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Lynne Truss

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April 19, 2004 | Beth Gardiner, Associated Press
Lynne Truss fears the English language could be in its death throes. Proper, written English, that is -- the kind with correctly placed apostrophes, elegantly positioned semicolons, commas in all the right places and in none of the wrong ones. It's being shoved aside, she thinks, by an electronic onslaught of uncapitalized, unpunctuated, ill-thought-out Internet verbiage.
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BOOKS
December 11, 2005 | Patt Morrison, Patt Morrison, an Op-Ed columnist for The Times, is the author of "Rio L.A.: Tales From the Los Angeles River."
THIS being December, consider some shopping advice: If you loved Lynne Truss' bestselling "Eats, Shoots & Leaves," a joyous catnip wallow in other people's ignorance of grammar, spelling and syntax, you might be disposed to order up her latest book in automatic multiples and make it your signature gift of the season. Not ... so ... fast. It might be like giving a can of deodorant.
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BOOKS
June 27, 2004 | John Rechy, John Rechy is the author, most recently, of "The Life and Adventures of Lyle Clemens" and the forthcoming collection of essays "Beneath the Skin."
Not everything has gone haywire in a world that converts this haughtily subtitled book -- "The Zero Tolerance Approach to Punctuation" -- into a bestseller. (I'll leave it to the reader to discover the meaning of the title, "Eats, Shoots & Leaves.") First in England, now in America, it has perched, proud and aloof, atop massive tomes about war, spies and lying presidents. Witty, smart, passionate, it gives long-overdue attention to "the traffic signals of language."
BOOKS
June 27, 2004 | John Rechy, John Rechy is the author, most recently, of "The Life and Adventures of Lyle Clemens" and the forthcoming collection of essays "Beneath the Skin."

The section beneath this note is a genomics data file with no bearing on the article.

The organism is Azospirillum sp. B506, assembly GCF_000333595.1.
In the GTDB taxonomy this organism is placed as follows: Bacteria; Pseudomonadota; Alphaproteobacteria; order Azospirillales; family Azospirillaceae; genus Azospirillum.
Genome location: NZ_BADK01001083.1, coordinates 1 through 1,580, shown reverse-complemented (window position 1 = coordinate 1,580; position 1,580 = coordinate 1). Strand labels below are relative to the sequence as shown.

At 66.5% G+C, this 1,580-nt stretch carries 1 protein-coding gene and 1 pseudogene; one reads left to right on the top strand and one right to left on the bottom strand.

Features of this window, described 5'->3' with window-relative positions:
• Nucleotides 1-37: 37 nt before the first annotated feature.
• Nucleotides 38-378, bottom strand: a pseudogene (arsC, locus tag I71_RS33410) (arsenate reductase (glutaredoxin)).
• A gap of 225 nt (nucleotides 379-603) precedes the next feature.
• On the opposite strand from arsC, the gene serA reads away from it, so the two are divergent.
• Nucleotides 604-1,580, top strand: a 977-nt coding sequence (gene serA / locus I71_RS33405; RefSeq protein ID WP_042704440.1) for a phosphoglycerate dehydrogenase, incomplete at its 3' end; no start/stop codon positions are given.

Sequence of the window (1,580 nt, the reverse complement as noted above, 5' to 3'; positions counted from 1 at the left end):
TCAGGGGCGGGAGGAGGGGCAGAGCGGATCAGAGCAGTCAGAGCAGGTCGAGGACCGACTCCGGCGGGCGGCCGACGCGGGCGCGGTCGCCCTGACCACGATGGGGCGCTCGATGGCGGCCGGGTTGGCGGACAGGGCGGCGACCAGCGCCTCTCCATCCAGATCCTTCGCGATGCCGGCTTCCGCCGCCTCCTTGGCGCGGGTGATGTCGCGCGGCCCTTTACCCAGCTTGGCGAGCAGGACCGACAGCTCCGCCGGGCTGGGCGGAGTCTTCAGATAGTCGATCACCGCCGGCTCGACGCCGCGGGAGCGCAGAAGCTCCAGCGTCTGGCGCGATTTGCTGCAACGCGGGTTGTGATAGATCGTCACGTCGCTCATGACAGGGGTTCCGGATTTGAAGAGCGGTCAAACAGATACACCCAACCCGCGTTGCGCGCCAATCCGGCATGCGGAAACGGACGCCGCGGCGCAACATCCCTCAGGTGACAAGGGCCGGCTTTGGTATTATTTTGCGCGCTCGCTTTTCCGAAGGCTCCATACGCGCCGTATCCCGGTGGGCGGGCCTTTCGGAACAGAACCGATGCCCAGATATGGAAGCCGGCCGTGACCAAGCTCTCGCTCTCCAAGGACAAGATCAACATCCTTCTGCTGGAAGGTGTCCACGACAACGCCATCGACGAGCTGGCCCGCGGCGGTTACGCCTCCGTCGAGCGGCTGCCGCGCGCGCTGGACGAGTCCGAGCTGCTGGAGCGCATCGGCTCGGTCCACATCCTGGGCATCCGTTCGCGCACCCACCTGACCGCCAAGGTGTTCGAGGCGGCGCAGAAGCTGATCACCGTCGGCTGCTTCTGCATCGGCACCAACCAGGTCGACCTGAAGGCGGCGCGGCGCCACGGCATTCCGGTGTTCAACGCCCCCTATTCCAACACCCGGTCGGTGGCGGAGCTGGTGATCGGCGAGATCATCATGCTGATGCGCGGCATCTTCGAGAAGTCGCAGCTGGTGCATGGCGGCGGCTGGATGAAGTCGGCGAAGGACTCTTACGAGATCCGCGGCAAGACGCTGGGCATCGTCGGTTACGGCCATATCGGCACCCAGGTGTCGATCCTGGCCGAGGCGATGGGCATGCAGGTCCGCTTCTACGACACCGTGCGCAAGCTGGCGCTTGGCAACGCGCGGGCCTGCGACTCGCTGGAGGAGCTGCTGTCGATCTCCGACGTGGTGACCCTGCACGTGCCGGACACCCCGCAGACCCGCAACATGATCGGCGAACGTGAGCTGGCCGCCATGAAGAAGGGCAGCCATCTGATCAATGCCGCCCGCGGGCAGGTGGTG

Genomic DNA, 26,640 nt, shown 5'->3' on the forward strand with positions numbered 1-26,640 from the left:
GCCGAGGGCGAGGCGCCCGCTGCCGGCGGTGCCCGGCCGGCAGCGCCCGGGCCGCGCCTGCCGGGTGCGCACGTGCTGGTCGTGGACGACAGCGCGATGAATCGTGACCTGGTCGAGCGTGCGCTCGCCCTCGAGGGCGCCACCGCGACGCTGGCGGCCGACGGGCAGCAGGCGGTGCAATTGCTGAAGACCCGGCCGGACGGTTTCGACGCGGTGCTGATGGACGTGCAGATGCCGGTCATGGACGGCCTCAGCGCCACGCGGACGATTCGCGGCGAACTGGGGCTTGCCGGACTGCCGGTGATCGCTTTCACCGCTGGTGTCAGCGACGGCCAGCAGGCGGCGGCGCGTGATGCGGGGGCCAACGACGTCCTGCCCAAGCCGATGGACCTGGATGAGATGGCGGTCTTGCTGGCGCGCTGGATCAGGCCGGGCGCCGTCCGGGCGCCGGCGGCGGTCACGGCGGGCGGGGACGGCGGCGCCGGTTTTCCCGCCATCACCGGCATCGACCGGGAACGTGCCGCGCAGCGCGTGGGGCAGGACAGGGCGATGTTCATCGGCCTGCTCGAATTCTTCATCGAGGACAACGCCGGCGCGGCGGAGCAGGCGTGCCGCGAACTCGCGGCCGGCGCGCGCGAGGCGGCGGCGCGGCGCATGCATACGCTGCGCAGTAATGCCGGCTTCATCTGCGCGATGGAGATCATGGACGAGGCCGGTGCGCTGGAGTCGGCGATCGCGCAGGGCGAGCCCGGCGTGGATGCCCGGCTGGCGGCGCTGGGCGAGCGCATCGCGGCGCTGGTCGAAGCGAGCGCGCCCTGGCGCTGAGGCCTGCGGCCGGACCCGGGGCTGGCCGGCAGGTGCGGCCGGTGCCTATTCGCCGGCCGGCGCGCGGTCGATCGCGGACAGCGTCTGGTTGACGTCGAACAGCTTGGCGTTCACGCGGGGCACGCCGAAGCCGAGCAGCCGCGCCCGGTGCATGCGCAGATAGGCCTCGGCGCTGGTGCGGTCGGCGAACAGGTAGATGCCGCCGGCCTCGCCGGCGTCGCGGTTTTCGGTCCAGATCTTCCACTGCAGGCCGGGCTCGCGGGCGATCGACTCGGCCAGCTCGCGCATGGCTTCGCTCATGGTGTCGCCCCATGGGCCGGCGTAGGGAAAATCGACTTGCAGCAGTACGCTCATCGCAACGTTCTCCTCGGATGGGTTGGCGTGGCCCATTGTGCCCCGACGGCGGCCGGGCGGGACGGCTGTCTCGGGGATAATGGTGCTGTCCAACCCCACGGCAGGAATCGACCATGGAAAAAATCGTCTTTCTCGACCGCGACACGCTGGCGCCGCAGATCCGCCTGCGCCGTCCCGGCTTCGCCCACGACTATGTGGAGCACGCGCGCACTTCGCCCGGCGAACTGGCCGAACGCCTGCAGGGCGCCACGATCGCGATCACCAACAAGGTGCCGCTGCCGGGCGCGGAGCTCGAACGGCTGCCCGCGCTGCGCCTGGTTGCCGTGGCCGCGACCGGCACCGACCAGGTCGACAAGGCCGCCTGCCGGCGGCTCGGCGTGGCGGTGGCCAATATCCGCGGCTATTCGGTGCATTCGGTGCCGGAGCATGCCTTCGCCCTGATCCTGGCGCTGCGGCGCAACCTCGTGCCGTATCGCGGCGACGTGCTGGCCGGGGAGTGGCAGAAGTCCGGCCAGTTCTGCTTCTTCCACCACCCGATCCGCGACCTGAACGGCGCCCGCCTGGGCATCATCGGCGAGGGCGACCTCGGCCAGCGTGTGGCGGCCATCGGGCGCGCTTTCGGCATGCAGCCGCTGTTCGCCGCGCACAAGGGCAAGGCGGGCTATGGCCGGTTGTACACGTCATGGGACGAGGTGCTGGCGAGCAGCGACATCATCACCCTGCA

Not everything has gone haywire in a world that converts this haughtily subtitled book -- "The Zero Tolerance Approach to Punctuation" -- into a bestseller. (I'll leave it to the reader to discover the meaning of the title, "Eats, Shoots & Leaves.") First in England, now in America, it has perched, proud and aloof, atop massive tomes about war, spies and lying presidents. Witty, smart, passionate, it gives long-overdue attention to "the traffic signals of language."
BOOKS
December 11, 2005 | Patt Morrison, Patt Morrison, an Op-Ed columnist for The Times, is the author of "Rio L.A.: Tales From the Los Angeles River."
THIS being December, consider some shopping advice: If you loved Lynne Truss' bestselling "Eats, Shoots & Leaves," a joyous catnip wallow in other people's ignorance of grammar, spelling and syntax, you might be disposed to order up her latest book in automatic multiples and make it your signature gift of the season. Not ... so ... fast. It might be like giving a can of deodorant.
ENTERTAINMENT
April 9, 2004 | From Associated Press
A book about punctuation, an unlikely bestseller in any year, won the top prize at the British Book Awards ceremonies. "Eats, Shoots & Leaves," a lighthearted look at the pitfalls of apostrophes and rampant commas, won the book of the year award for author Lynne Truss. Alexander McCall Smith, author of a series of popular books about the "No. 1 Ladies' Detective Agency," was named author of the year in ceremonies Wednesday.
BOOKS
June 18, 2006
Rankings are based on a Times poll of Southland bookstores. *--* SO. CAL. RATING Fiction 1 Snow Flower and the Secret Fan by Lisa See (Random House: $13.95) Two women in 19th century China. 2 The Da Vinci Code by Dan Brown (Anchor: $7.99) A Louvre curator's killing leads to a secret society. 3 The History of Love by Nicole Krauss (W.W. Norton: $13.95) A writer escapes the Nazis but loses his beloved. 4 Angels & Demons by Dan Brown (Pocket: $7.
SPORTS
April 12, 1999 | LISA DILLMAN
Following Tiger Woods on the opening day of the Masters was so exhausting, that columnist Lynne Truss of the Times of London had to, well, depend upon the kindness of strangers: "It was also so hot by now that usually well-organized people, who had stupidly left all their money in the pressroom [I mean me], were forgetting to be Blanche Dubois any more and just begging at the concession stands for a bit of ice to suck on. ". . .
BOOKS
February 13, 2005
*--* SO. CAL. RATING Fiction LAST WEEK WEEKS ON LIST *--* *--* 1 The Broker by John Grisham (Doubleday: $27.95) A 1 4 high-roller attorney is pardoned to lead the CIA to a powerful satellite surveillance system and the shadowy agents who want to buy it. 2 The Da Vinci Code by Dan Brown (Doubleday: $24.95) A 2 98 Louvre curator's killing leads to clues hidden in Leonardo's paintings and a secret society with something to hide. 3 State of Fear by Michael Crichton (HarperCollins: $27.
ENTERTAINMENT
April 19, 2004 | Beth Gardiner, Associated Press
Lynne Truss fears the English language could be in its death throes. Proper, written English, that is -- the kind with correctly placed apostrophes, elegantly positioned semicolons, commas in all the right places and in none of the wrong ones. It's being shoved aside, she thinks, by an electronic onslaught of uncapitalized, unpunctuated, ill-thought-out Internet verbiage.
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